The two men, friends since 1853, had kept in touch through the passing years even though their busy careers prevented them from meeting often, but after a letter from Brahms to Mrs. Joachim was instrumental in defeating the violinist’s divorce suit, they did not speak for several years. It was Brahms, surprisingly, who took the first steps towards reestablishing their friendship, and his peace offering was this Double Concerto. It did succeed in patching up their friendship, but the old intimacy was never regained.
Why Brahms scored the “work of reconciliation,” as Clara Schumann called the concerto in her diary, for the unusual combination of violin and cello rather than for violin alone, is not clear. Perhaps Robert Hausmann, the cellist in Joachim’s quartet, had asked Brahms for a solo piece, as the composer was to use him as intermediary in reopening contact with the violinist. Perhaps the cello part was to be a cushion in case Joachim rejected Brahms’s proposal to renew their friendship. Brahms completed the concerto during the summer of 1887, in Switzerland, at Thun. He told a friend, to whom he habitually described his works‑in‑progress in deprecatory terms, that his “latest folly” was a “form of idiocy.” To Clara Schumann he admitted that he was having problems in writing for the soloists, but she replied encouragingly that as the composer of such fine sonatas for violin and for cello, he certainly knew how to deal with the instruments.
In the end, Brahms and Joachim worked together over the solo parts, making them more effective and more difficult to play than they first were. The two soloists are given all the time they need to display themselves individually, and when they play together, their music is often so richly textured that the listener can almost imagine them to be an entire string quartet. The concerto, Brahms’s last orchestral work, has writing as full as in any of his symphonies; after early performances, there were complaints that the orchestra covered the soloists. Since then, musicians have learned how to balance these apparently unequal sonorous forces.
Hausmann joined Joachim in the first performances of the concerto. In September 1887, the musicians tried the work out in a private reading with the Baden‑Baden Orchestra. Brahms conducted, and Clara Schumann attended the reading. In Cologne on October 18, the first public performance took place. Six years had passed since Brahms had last written a concerto, his huge Piano Concerto No. 2, whose four movements had led many musicians to think of it as a symphony for piano and orchestra. The Double Concerto is more conventional; in three compact movements, it is classical in construction. The first movement, Allegro, is powerful and dramatic, with great rhythmic force; the second, Andante, is based on two expansive, fresh, lyrical melodies; the third, Vivace non troppo, is a cheerful, witty rondo that recalls Joachim’s Hungarian origins.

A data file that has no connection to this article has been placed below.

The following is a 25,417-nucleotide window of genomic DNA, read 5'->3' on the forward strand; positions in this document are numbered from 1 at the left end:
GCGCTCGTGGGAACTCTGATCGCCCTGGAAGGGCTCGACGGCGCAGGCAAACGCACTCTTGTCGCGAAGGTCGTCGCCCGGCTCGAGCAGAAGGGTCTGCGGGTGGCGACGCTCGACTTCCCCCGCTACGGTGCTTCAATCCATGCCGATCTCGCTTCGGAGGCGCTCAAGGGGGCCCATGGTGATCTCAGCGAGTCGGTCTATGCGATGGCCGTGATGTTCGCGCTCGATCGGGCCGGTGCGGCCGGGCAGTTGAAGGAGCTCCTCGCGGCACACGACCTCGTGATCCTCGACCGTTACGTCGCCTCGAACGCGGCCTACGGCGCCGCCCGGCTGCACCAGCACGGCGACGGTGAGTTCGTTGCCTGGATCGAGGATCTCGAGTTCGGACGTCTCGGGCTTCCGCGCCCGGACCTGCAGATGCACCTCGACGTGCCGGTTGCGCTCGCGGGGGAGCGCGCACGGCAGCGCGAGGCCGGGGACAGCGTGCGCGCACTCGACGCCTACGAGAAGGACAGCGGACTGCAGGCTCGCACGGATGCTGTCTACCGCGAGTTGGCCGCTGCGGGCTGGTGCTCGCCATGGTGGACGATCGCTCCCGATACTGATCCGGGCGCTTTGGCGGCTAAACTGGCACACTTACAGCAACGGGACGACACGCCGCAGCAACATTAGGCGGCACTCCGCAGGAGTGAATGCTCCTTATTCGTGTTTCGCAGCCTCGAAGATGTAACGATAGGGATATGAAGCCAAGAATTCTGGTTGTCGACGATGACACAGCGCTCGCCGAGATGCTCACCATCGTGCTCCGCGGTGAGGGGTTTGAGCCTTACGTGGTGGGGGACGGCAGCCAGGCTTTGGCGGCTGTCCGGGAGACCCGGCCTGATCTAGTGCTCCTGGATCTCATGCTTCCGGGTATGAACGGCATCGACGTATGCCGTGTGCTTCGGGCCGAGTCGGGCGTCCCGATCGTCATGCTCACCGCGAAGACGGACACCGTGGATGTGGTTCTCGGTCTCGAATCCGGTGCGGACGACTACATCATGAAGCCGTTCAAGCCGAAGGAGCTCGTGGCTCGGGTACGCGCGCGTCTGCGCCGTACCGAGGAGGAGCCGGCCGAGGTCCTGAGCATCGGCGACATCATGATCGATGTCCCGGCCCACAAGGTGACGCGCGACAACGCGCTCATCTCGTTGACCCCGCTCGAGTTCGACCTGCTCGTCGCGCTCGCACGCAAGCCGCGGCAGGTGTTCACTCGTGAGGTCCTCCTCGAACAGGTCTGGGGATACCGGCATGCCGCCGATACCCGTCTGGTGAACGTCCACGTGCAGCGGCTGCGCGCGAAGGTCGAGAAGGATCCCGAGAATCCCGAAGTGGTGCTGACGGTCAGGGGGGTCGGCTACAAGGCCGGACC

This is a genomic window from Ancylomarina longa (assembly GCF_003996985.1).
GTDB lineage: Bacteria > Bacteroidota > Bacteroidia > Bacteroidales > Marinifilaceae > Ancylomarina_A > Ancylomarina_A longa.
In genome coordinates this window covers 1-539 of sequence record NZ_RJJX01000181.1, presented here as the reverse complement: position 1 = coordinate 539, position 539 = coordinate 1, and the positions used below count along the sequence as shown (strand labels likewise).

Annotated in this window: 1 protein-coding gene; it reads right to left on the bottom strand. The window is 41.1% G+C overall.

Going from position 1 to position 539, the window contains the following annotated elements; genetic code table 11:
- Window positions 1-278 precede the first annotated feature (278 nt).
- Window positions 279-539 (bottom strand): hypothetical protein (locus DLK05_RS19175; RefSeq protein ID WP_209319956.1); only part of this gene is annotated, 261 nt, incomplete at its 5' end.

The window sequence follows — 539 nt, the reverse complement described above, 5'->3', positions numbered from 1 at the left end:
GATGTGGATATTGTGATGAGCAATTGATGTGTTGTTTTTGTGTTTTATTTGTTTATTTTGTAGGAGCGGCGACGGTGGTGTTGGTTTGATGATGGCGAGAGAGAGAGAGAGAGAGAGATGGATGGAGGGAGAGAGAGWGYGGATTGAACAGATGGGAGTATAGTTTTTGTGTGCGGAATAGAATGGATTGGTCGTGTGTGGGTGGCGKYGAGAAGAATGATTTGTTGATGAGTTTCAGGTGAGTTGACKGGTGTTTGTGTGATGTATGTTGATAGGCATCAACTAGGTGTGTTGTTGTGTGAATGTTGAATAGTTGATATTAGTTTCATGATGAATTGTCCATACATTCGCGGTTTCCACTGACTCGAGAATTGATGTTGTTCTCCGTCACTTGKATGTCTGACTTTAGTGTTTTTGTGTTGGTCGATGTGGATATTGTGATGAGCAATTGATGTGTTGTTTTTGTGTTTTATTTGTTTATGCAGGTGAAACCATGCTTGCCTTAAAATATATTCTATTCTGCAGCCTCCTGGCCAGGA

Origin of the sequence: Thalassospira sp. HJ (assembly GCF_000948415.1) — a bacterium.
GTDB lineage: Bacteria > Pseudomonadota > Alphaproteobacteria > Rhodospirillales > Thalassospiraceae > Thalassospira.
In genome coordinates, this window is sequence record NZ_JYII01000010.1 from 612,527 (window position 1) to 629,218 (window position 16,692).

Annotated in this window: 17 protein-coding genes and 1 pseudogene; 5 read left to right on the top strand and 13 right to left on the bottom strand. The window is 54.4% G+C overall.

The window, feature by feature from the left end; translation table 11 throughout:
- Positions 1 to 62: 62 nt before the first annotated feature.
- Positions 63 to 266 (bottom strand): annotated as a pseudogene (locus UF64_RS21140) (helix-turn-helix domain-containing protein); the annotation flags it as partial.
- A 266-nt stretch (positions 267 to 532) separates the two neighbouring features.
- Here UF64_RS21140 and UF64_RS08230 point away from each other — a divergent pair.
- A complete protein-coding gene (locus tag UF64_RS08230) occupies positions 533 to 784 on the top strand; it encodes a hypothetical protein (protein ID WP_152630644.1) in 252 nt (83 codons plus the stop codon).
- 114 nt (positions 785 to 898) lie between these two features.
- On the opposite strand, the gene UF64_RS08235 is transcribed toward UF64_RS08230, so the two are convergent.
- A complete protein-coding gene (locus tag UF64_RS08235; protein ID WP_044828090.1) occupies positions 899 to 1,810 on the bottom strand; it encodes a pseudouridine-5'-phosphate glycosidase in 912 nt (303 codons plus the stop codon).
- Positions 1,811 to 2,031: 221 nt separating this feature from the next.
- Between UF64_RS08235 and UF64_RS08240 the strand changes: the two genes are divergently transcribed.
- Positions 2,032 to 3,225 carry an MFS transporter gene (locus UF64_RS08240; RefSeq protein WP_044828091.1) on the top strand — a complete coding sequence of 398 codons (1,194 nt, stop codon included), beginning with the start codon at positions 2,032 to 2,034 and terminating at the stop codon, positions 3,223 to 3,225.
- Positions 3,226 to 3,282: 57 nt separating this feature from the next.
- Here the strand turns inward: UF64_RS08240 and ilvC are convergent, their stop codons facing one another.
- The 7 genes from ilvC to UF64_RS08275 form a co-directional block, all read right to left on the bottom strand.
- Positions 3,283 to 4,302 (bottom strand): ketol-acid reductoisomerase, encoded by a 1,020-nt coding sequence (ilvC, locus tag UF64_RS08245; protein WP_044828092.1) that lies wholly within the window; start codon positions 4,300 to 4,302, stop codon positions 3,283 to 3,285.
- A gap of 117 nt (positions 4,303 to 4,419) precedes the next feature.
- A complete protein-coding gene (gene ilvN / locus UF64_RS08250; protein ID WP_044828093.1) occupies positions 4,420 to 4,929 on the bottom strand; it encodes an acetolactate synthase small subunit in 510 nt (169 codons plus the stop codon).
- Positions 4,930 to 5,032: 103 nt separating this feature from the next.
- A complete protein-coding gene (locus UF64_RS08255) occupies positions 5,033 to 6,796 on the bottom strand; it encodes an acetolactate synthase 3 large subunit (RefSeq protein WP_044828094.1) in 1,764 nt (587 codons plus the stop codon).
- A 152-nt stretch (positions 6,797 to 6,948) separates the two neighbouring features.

Romeo and Juliet, Fantasy-Overture . . . Peter Ilyich Tchaikovsky
(Born May 7, 1840, in Votkinsk; died November 6, 1893, in Saint Petersburg)
Tchaikovsky was a young man and an inexperienced composer when he started to write a descriptive overture for orchestra based on Shakespeare’s Romeo and Juliet. The composer worked over the idea thoroughly with his friend Mily Balakirev, a self-taught composer of extraordinary natural gifts. None of Balakirev’s compositions would earn him a career or a place in history like Tchaikovsky’s, but he possessed one quality that Tchaikovsky completely lacked: self-confidence. Almost every step in Tchaikovsky’s work on the score for his overture was made under his friend’s scrutiny. Balakirev suggested the subject, the musical style, and the form. While the work was in progress, Balakirev criticized the themes and their organization, and when Tchaikovsky tired of the piece and allowed his attention to wander elsewhere, Balakirev steered him back to Romeo.
In November 1869, Tchaikovsky completed the score, and in March 1870, the piece was the Orchestra of the Imperial Russian Music Society of Moscow premiered it, under the direction of Nikolai Rubinstein. Unfortunately, the debut was a sad failure, and Tchaikovsky (and Balakirev) set to work on a revised version. The new version was performed in St. Petersburg in 1872, but was still unsatisfactory. Later on, Tchaikovsky briefly considered composing an opera based on Romeo and Juliet, but instead returned to the fantasy-overture; in 1880, he completed the popular third version.
The score of the first version was not published until the 20th century, when many modern musicians who had at first thought it would be interesting only as part of the history of a popular masterpiece, decided it deserved to be heard for its own sake. Music lovers will note that it has a different beginning and that the first version seems to be more Russian in character. Familiar melodies are heard, but at different points in the time structure and with different weights. A brief suggestion of a march has no counterpoint in the final score; the ending, too, is changed. The original Romeo, in sum, can stand on its own and can give the attentive listener some new insights into a great composer’s creative process.
The overture follows the structure of sonata form, but the plot of Shakespeare’s play does not dictate a specific program for the music. Some of the themes do, however, represent specific character or plot developments in the play. According to Jonathan Kramer, the Andante introduction with chorale-type harmonies represents Friar Laurence. The Allegro that follows, consisting of quick scales and rhythms, represents the feud of the Capulet and Montague families. The love theme, which, of course, refers to Romeo and Juliet’s love, is a quintessential romantic melody. In the coda, the work’s main ideas recur and gain intensity. The death of the two young lovers ends the work.